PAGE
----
Are you blind?!
Youth sports have been struggling nationally with a shortage of officials, and the situation is no better here. Part of the problem is that officiating is not convenient. Uniforms, equipment, classes, and certification cost money. Training takes time. In the spring, frequent baseball and softball rainouts rearrange everyone’s schedule.
But the bigger problem is drawing young people into an activity that inevitably includes some heat from coaches and parents. Worse still is the fear of publicly making a mistake and having to admit, even if only to yourself, that the heat is sometimes deserved.
In our concern over cyberbullying and all forms of social-media rudeness, sometimes we forget that a little conflict is not always a bad thing. Parents sometimes step over the line with an official, but most don’t. The verbal give-and-take around a baseball diamond or basketball court is part of how sports helps prepare kids to become adults. The players and young referees of today probably won’t have to run a lap or catch a ball when they begin their careers, but having learned to weather unkind comments will stand them in good stead.
So thumbs up to our experienced officials, but especially to the new ones learning toughness under pressure. Really, your eyesight is probably not all that bad.
Keep your own secrets
Facebook is addicted to our data. When it gets caught breaching our privacy, it apologizes and promises to do better. Maybe it shows us a new “privacy control panel” or “privacy summary” as proof this time will be different. The current scandal over Cambridge Analytica and the 2016 presidential campaign is more visible because it’s connected to Donald Trump, but it’s not our first time on this ride. Cambridge Analytica just got caught using the same underhanded techniques others have used.
But as much as Facebook needs to be held accountable — and it does! — so do we. Facebook, and other social-media companies, only have our personal information because we handed it over. We can be unhappy when that information is passed on to the wrong parties ... but we shouldn’t be surprisedBeing concerned for our privacy does not mean we should be angry at Facebook. It means we should take responsibility and not tell Facebook in the first place. No app or service is going to be better at keeping our secrets than we are.
Humane Society finds new director
In a story that ran Wednesday, we learned the Humane Society of Cowlitz County has named a new executive director, Charmaine Rastatter. This is good news that will hopefully reassure the community and humane society staff that the organization is being guided in a positive direction, especially given the issues plaguing the shelter these last months.
Rastatter, who grew up in Rainier, has a Bachelor of Science degree and worked as a veterinary assistant in Tacoma for five years. She was also the assistant hospital manager for St. Francis Animal Hospital in Vancouver and was a zoo interpreter in Tacoma.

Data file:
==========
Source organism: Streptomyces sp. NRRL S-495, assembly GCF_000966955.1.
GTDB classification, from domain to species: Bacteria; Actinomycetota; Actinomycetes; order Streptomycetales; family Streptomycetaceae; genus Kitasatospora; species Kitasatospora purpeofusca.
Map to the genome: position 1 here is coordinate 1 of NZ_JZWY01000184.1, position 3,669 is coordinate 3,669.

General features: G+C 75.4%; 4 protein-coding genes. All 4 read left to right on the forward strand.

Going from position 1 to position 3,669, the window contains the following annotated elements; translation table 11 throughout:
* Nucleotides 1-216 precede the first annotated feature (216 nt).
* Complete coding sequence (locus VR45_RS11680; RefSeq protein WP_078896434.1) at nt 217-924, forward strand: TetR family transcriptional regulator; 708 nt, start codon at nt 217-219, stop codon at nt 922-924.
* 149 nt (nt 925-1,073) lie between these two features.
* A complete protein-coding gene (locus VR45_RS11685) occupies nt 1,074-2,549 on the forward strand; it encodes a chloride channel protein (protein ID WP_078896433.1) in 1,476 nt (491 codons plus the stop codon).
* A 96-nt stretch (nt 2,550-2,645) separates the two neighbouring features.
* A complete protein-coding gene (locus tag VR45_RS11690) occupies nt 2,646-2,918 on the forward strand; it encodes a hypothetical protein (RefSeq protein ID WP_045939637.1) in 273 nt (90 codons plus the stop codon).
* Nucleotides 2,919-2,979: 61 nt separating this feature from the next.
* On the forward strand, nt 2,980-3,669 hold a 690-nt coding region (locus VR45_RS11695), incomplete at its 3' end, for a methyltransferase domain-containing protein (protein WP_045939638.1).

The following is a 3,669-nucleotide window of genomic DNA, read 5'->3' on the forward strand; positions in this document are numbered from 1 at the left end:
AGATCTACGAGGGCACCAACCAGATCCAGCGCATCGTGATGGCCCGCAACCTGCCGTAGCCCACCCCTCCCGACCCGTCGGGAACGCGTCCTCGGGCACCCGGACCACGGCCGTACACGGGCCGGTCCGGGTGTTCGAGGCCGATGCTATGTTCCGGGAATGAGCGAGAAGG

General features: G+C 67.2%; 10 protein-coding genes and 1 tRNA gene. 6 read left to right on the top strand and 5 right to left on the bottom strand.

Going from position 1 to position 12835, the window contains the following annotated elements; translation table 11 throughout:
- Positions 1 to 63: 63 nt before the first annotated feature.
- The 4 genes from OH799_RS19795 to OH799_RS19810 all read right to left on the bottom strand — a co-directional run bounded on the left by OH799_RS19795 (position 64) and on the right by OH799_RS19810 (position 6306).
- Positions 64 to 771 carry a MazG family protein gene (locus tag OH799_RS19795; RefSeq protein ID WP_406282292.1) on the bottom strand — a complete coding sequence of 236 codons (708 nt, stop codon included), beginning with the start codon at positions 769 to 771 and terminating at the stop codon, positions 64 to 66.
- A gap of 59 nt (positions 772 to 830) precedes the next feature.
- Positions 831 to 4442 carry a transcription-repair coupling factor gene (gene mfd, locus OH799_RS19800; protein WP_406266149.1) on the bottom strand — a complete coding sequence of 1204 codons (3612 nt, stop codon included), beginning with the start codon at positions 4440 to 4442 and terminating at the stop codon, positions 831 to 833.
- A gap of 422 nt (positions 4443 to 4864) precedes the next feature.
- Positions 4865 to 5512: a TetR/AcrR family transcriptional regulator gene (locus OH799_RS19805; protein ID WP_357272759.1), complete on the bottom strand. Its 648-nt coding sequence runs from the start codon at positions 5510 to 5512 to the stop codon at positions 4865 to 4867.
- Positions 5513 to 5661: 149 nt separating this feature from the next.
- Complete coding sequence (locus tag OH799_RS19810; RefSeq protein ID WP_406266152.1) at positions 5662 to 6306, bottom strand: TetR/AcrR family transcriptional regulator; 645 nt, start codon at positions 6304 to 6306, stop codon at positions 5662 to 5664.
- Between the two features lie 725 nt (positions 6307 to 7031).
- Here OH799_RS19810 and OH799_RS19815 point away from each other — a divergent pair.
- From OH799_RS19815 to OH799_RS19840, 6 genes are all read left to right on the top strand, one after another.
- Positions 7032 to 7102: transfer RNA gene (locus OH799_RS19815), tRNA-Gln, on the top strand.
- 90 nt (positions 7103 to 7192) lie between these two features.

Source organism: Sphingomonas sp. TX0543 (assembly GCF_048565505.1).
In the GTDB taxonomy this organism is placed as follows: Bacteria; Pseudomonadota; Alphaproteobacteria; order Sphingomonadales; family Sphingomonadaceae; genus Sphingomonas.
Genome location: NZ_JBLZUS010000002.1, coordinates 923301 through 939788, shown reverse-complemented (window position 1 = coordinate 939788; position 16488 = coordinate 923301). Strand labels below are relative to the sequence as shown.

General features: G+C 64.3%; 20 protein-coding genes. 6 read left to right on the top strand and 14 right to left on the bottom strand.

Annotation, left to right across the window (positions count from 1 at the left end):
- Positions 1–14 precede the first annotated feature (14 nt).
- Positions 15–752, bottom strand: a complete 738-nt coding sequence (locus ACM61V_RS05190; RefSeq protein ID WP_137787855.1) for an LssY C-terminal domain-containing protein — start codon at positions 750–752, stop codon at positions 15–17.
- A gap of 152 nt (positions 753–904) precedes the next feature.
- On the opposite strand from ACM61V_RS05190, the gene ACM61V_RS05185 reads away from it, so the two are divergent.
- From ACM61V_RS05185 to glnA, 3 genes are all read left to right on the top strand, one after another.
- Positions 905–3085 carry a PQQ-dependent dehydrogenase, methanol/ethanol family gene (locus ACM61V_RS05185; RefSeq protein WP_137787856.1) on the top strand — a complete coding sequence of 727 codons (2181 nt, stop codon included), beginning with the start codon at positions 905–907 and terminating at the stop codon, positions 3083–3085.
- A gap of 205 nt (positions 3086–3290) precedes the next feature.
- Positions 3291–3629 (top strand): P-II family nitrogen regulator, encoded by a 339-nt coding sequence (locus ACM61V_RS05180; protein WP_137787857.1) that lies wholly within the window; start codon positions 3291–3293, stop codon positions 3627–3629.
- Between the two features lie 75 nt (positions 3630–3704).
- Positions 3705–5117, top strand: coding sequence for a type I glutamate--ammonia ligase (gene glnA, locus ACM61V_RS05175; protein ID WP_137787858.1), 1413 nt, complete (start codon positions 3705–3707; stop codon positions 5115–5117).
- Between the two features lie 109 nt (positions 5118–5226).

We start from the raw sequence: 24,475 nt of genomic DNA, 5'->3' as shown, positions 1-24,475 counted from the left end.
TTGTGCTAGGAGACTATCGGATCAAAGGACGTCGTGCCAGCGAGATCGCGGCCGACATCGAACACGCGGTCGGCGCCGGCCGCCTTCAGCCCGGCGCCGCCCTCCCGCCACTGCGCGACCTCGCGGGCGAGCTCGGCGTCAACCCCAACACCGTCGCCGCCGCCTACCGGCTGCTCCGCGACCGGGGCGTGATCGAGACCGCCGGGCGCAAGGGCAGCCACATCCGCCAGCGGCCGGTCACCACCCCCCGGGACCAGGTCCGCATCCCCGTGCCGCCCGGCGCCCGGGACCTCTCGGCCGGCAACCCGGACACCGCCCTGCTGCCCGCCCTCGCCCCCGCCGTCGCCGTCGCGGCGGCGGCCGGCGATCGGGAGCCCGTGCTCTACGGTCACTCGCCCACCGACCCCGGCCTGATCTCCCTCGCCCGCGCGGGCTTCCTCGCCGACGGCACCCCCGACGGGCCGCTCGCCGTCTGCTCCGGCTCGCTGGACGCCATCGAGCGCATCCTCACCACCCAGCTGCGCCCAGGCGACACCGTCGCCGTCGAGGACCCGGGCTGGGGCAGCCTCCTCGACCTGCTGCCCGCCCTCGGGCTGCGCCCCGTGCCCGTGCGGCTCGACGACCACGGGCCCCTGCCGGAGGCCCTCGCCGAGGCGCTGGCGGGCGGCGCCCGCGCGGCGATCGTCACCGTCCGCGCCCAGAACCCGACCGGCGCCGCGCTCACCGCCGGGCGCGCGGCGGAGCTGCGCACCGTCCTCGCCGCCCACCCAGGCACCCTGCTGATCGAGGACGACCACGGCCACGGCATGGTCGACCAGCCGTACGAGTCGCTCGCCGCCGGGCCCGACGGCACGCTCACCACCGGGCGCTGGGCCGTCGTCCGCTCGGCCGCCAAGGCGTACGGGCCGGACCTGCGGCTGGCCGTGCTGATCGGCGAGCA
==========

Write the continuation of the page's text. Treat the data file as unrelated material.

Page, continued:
We were especially glad to see the search for a new director wrapped up so quickly, rather than dragging on for months and months, which can happen when hiring someone of this caliber.
We have no doubt that Rick Johnson has done a great job serving as interim director. We’re also confident that having a permanent executive director at the helm will go a long way toward reassuring shelter staff, local officials and area residents that the humane society has the leadership and guidance it needs.
Welcome to the area!
New life for old buildings
After sitting empty for nearly a year, four abandoned buildings once owned by Wayron are seeing some new activity. The four buildings have all been purchased by new owners in the last six months.
Although none of the four new owners — Mayeda Properties, Peterson Machinery Company, Slide Tackle LLC and Mike and Stephanie Tugaw — have disclosed their plans for the sites, we’re hopeful this signals some growth in the area.
Steel Painters, which is owned by Chris Mayeda of Mayeda Properties, also purchased and moved into an old Wayron building last October.
The area along California Way and Baltimore Street, currently zoned for commercial and industrial use, was once a thriving section of Longview. We look forward to seeing it brought back to life.
Woodland parks improvements
This week, the Woodland City Council approved spending $40,000 of park impact fees to improve Goerig and Horseshoe Lake parks and to create a small dog park.
Goerig Park has been closed for over three years so this is especially good news. Goering is slated for an overhaul, additional picnic tables, benches, lights and fencing. Horseshoe Lake will see its bleachers replaced with two sets of “amphitheater bench-type” seating.
A new off-leash dog park will be opened on a sliver of land between Lewis River Road and the northbound Interstate 5 exit 21 off-ramp.
We hear a lot about creating a “quality of place” in Cowlitz County. Creating new and better recreational opportunities is a big part of that quality. These may not be huge projects, but every bit helps.